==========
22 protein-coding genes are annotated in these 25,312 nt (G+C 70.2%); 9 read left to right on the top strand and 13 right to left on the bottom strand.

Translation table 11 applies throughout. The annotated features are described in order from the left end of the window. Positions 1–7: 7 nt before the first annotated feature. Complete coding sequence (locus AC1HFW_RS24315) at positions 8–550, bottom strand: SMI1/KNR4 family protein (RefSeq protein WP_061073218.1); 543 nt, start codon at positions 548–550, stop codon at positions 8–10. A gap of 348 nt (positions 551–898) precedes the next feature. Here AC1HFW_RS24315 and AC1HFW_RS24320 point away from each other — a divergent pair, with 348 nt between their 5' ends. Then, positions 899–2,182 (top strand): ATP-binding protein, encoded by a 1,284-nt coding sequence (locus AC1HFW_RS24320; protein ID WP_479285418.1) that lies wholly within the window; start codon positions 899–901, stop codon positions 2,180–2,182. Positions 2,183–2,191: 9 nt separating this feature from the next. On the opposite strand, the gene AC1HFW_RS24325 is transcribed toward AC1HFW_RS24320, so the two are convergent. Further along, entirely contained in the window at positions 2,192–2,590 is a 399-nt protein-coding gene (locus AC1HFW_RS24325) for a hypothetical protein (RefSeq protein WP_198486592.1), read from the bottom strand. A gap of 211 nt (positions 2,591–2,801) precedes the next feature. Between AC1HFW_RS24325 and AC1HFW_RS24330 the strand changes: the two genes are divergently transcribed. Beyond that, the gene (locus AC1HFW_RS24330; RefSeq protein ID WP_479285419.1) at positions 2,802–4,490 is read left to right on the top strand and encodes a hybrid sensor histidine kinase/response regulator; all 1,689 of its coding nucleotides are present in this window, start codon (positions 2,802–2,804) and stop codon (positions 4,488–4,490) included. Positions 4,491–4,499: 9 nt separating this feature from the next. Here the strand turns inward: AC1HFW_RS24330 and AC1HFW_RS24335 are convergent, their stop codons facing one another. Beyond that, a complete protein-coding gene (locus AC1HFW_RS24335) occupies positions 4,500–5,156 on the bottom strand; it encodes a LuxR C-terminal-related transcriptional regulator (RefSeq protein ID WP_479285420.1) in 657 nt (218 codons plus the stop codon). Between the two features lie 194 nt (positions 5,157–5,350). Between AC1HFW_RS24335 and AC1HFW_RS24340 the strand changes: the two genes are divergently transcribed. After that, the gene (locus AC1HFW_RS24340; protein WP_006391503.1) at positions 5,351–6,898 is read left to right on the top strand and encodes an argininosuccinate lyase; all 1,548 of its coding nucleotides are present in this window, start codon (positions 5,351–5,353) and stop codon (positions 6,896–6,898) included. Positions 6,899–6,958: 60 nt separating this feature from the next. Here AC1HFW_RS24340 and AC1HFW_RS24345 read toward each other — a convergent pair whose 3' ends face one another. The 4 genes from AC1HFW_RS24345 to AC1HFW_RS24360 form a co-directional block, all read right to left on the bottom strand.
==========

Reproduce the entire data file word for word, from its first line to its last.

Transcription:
22 protein-coding genes are annotated in these 25,312 nt (G+C 70.2%); 9 read left to right on the top strand and 13 right to left on the bottom strand.

Translation table 11 applies throughout. The annotated features are described in order from the left end of the window. Positions 1–7: 7 nt before the first annotated feature. Complete coding sequence (locus AC1HFW_RS24315) at positions 8–550, bottom strand: SMI1/KNR4 family protein (RefSeq protein WP_061073218.1); 543 nt, start codon at positions 548–550, stop codon at positions 8–10. A gap of 348 nt (positions 551–898) precedes the next feature. Here AC1HFW_RS24315 and AC1HFW_RS24320 point away from each other — a divergent pair, with 348 nt between their 5' ends. Then, positions 899–2,182 (top strand): ATP-binding protein, encoded by a 1,284-nt coding sequence (locus AC1HFW_RS24320; protein ID WP_479285418.1) that lies wholly within the window; start codon positions 899–901, stop codon positions 2,180–2,182. Positions 2,183–2,191: 9 nt separating this feature from the next. On the opposite strand, the gene AC1HFW_RS24325 is transcribed toward AC1HFW_RS24320, so the two are convergent. Further along, entirely contained in the window at positions 2,192–2,590 is a 399-nt protein-coding gene (locus AC1HFW_RS24325) for a hypothetical protein (RefSeq protein WP_198486592.1), read from the bottom strand. A gap of 211 nt (positions 2,591–2,801) precedes the next feature. Between AC1HFW_RS24325 and AC1HFW_RS24330 the strand changes: the two genes are divergently transcribed. Beyond that, the gene (locus AC1HFW_RS24330; RefSeq protein ID WP_479285419.1) at positions 2,802–4,490 is read left to right on the top strand and encodes a hybrid sensor histidine kinase/response regulator; all 1,689 of its coding nucleotides are present in this window, start codon (positions 2,802–2,804) and stop codon (positions 4,488–4,490) included. Positions 4,491–4,499: 9 nt separating this feature from the next. Here the strand turns inward: AC1HFW_RS24330 and AC1HFW_RS24335 are convergent, their stop codons facing one another. Beyond that, a complete protein-coding gene (locus AC1HFW_RS24335) occupies positions 4,500–5,156 on the bottom strand; it encodes a LuxR C-terminal-related transcriptional regulator (RefSeq protein ID WP_479285420.1) in 657 nt (218 codons plus the stop codon). Between the two features lie 194 nt (positions 5,157–5,350). Between AC1HFW_RS24335 and AC1HFW_RS24340 the strand changes: the two genes are divergently transcribed. After that, the gene (locus AC1HFW_RS24340; protein WP_006391503.1) at positions 5,351–6,898 is read left to right on the top strand and encodes an argininosuccinate lyase; all 1,548 of its coding nucleotides are present in this window, start codon (positions 5,351–5,353) and stop codon (positions 6,896–6,898) included. Positions 6,899–6,958: 60 nt separating this feature from the next. Here AC1HFW_RS24340 and AC1HFW_RS24345 read toward each other — a convergent pair whose 3' ends face one another. The 4 genes from AC1HFW_RS24345 to AC1HFW_RS24360 form a co-directional block, all read right to left on the bottom strand.